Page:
In larger cities, pay attention to which car you get on.(Unless you happen to be among them.) These are usually marked as priority seats in Japanese and English.
The emergence of train molesters who take advantage of the packed cars has created a need for “women-only” cars.
Who stays seated when a friend walks into a restaurant, bar, or their place anyhow? Before our drainage systems, a man stood on the outside of the sidewalk in a long coat to protect her from the dust and sewage that could splash up as horse carriages passed by. The picture of the man laying his coat over a puddle for her to walk over meant he was protecting her feet from fecal material more than rain water.
Today, a gentleman might stand in the way of puddles splashing up from buses, or in the event a car veers onto the sidewalk.
With few exceptions, putting them into practice can make a big difference in your social life.
Social rules: Regardless of who you are, you’ll have the need to communicate throughout life.
Table manners have evolved over centuries to make the practice of eating with others pleasant and sociable. Keep your smartphone off the table and set to silent or vibrate.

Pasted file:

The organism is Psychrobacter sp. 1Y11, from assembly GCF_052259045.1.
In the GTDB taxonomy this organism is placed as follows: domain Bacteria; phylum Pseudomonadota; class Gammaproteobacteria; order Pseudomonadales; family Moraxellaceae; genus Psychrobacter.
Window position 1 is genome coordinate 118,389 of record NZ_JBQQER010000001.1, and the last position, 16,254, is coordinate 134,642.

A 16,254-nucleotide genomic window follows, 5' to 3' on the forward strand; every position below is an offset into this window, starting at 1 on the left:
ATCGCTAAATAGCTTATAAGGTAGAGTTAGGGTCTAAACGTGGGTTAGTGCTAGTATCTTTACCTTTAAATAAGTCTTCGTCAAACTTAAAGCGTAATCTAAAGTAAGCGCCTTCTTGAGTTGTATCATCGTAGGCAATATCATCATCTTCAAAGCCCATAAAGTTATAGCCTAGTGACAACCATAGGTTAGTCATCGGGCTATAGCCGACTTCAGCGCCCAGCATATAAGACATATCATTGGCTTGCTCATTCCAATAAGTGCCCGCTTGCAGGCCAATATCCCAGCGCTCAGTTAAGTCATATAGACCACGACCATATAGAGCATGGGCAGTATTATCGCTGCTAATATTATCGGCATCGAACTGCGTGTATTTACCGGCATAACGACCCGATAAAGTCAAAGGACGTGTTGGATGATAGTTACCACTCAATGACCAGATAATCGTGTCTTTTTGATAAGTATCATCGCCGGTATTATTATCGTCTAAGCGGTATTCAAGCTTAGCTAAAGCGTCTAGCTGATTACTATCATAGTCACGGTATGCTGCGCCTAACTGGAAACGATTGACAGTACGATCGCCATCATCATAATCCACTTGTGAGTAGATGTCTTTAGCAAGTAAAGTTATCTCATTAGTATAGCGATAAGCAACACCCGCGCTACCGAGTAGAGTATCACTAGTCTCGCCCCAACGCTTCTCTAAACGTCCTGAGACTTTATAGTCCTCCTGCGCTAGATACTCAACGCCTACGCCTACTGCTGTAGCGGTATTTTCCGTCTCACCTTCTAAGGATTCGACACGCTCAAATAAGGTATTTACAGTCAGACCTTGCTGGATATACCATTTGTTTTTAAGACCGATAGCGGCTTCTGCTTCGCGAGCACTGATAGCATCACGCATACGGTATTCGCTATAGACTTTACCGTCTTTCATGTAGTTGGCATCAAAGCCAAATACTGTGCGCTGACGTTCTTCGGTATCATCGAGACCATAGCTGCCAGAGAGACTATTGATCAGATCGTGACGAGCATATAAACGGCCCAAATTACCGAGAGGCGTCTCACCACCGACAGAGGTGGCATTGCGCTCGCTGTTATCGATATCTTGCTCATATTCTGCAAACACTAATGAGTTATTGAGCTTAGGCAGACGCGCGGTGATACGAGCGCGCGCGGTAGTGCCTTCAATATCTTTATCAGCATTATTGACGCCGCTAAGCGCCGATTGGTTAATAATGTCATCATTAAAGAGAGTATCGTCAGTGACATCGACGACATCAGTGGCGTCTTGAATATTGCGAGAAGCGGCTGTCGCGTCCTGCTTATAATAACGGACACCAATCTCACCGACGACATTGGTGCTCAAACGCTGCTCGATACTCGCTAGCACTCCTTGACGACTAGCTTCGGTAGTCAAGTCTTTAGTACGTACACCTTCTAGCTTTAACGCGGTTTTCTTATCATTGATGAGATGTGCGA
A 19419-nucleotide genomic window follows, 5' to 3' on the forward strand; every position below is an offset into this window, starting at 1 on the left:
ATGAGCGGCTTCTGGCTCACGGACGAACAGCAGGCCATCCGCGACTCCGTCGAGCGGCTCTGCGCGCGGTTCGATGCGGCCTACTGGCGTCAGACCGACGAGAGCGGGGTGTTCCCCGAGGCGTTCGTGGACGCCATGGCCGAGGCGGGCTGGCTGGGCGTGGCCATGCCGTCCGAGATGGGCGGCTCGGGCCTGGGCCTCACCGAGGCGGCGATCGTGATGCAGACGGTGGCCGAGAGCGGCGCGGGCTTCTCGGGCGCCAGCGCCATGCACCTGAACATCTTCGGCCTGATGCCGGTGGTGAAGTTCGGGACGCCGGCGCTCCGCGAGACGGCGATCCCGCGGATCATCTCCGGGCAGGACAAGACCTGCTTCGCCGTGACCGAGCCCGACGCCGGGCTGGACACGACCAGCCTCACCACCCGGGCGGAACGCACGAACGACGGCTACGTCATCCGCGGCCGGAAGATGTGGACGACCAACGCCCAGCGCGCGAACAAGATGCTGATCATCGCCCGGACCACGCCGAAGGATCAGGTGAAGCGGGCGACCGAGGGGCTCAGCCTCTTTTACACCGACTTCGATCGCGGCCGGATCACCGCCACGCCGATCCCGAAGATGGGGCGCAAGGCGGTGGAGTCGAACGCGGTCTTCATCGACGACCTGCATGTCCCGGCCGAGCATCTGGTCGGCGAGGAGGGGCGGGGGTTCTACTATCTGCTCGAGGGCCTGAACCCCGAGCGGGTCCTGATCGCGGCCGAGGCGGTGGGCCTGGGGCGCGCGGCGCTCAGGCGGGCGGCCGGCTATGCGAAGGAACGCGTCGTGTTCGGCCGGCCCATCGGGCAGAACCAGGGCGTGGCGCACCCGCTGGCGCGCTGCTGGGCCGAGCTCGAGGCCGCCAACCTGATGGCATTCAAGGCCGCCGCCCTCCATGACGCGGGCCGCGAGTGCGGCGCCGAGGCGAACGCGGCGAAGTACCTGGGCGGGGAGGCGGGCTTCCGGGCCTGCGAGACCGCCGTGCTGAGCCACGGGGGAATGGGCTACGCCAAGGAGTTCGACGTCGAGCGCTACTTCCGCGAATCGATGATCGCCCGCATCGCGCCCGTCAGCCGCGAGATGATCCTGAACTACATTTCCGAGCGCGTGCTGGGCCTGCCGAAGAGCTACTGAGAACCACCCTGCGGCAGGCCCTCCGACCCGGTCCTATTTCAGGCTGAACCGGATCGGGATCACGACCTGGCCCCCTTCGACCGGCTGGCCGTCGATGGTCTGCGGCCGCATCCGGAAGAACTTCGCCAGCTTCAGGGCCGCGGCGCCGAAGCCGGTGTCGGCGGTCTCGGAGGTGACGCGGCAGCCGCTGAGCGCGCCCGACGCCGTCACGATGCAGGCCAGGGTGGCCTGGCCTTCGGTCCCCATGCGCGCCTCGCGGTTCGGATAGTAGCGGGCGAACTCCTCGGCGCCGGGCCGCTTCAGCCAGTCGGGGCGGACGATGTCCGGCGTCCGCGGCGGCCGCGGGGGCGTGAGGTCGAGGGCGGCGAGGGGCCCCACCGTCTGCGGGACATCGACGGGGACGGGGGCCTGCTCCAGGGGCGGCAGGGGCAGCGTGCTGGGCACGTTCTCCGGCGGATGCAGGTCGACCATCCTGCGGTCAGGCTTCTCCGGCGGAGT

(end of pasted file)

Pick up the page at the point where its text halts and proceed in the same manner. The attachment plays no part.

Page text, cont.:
No other country in the world has experienced such a confluence of tradition, technology, and circumstance.
There is a social element to most offices, so observe protocol and remember that your behavior will affect your future.
But don’t sit in the seats marked for the elderly, handicapped, injured, or pregnant.
Compounding the problem is a growing problem: the shut-in “hikikomori.” To be sure, every society is home to a small number of people who could be described as “reclusive”—though most of these recluses tend to be older individuals, marked with mental illnesses such as depression and agoraphobia.
Japan’s hikikomore hermits, on the other hand, are decidedly young.